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How to Repair Broken Window Glass

by Guest on Oct 23, 2010

To repair your kid's soccer habit seemed harmless enough until a ball came crashing through the bedroom window. (Goal!) Having a glass repair service fix the damage can be expensive, but it's a simple and cheap do-it-yourself job, even for a first-timer. Think of glass repair as one of those little life skills you'll use time and again especially if your kid's aim doesn't improve. Do It Yourself or Hire a Pro?You can replace the glass in a double-hung window for about a third of the cost a professional would charge. In fact, the only time we'd hire a pro for this task is when the sash is so horribly encrusted with paint that you'd all but destroy it by removing it. Also, if you need to replace an insulated window, a trained specialist may be the best bet for a proper installation.

The importance of working safely around broken glass goes without saying. Wear heavy-duty work gloves and safety glasses to protect yourself from loose shards. Remove the window sash, and clamp it to a pair of sawhorses so it stays put while you work. Have a trash can nearby for pieces of glass and other debris.

Step by Step

1. Remove the broken glass. Carefully remove as much of the broken glass as you can with your hands. You can use pliers to remove small, stubborn shards. Wrap the broken glass in newspaper and tape it shut before putting it out with the trash.

2. Remove the glazing compound. There are a couple of ways to remove glazing compound also known as putty from the rabbet, the recessed ledge in the window sash on which the glass pane sits. You can try prying it off the sash with a scraper or a stiff putty knife, but the putty will probably be too hard. Taking care not to gouge the wood, you also can try using an old chisel to remove the compound from the window. Beforehand, score the compound by running a utility knife along a metal straightedge where the compound meets the wood. Keep in mind, though, that wood is softer than hardened putty and easily damaged by an errant scrape from a sharp knife. You may find it helpful to soften the putty with a heat gun (professional glaziers use expensive heating irons), but be careful too much heat may damage the wood and create more repair work.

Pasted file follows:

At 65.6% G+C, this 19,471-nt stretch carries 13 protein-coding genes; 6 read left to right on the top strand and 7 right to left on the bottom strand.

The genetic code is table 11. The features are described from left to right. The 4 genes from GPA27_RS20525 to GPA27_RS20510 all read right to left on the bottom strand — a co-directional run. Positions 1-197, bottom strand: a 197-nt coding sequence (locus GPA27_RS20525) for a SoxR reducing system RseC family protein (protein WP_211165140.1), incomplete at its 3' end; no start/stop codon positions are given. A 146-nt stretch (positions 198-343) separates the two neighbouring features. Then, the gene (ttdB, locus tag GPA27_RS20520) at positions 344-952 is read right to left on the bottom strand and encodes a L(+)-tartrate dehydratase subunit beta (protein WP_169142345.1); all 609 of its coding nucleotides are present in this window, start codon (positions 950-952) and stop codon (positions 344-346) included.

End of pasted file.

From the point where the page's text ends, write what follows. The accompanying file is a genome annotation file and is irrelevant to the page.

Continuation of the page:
3. Remove the glazing points. Once you've removed the old glazing compound, use long-nosed pliers to pull the glazing points and any other debris from the rabbet.

4. Measure for replacement glass. Once you've cleaned the area, measure the distances between the top and bottom rabbets and the two side rabbets. Subtract 1/8 inch from both measurements to determine the height and width of the new glass pane. Order glass cut to fit at a glass or hardware store. For most windows larger than about 2 feet by 2 feet, order double-strength window glass.

5. Prime the rabbet. Apply an exterior-grade primer to the rabbet. The primer prevents the wood from absorbing the oil in the glazing compound and drying it out. Allow four to six hours for a latex primer to dry before continuing; let an oil-based primer dry overnight. Quick-drying primers are a great convenience for small projects like this.

6. Install the new glass pane. Apply a 1/8-inch bead of glazing compound or acrylic caulk around the rabbet's perimeter, and press the glass pane into place to create a tight seal. Install glazing points at 8-inch intervals around the glass. Press the tip of the glazing point into the side of the rabbet, and use a stiff putty knife or a screwdriver to wiggle the point into the wood, as shown in the animation.

7. Apply fresh glazing compound. Massage the compound to make it warm and pliable, and roll it between your hands to form a rope that's about 3/8 inch in diameter. With your fingers, press the compound into the rabbet where the edge of the glass meets the window sash. Use a putty knife to smooth the compound: Hold the knife at about a 60-degree angle, sloping away from the glass. Starting at one corner, drag the knife along the compound, molding it into a neat, uniform bevel as you go. Touch up the corners at the end, and remove any putty you've trimmed off.

Tip from the pros: A rag dipped in turpentine will help remove any smudges left on the glass. Wait a day or two before cleaning smudges, however, so you don't disturb the newly set compound. Also, dipping your putty knife in turpentine will help smooth the surface of the compound as you press it into place.8. Prime and paint. When the putty has formed a skin a process that can take weeks apply a coat of exterior primer over it. (There are as many opinions on how long to wait as there are repair people, so follow manufacturers' instructions on the putty can.) Oil-based primer bonds best to glazing compound. After the primer dries, apply a coat of exterior trim paint.

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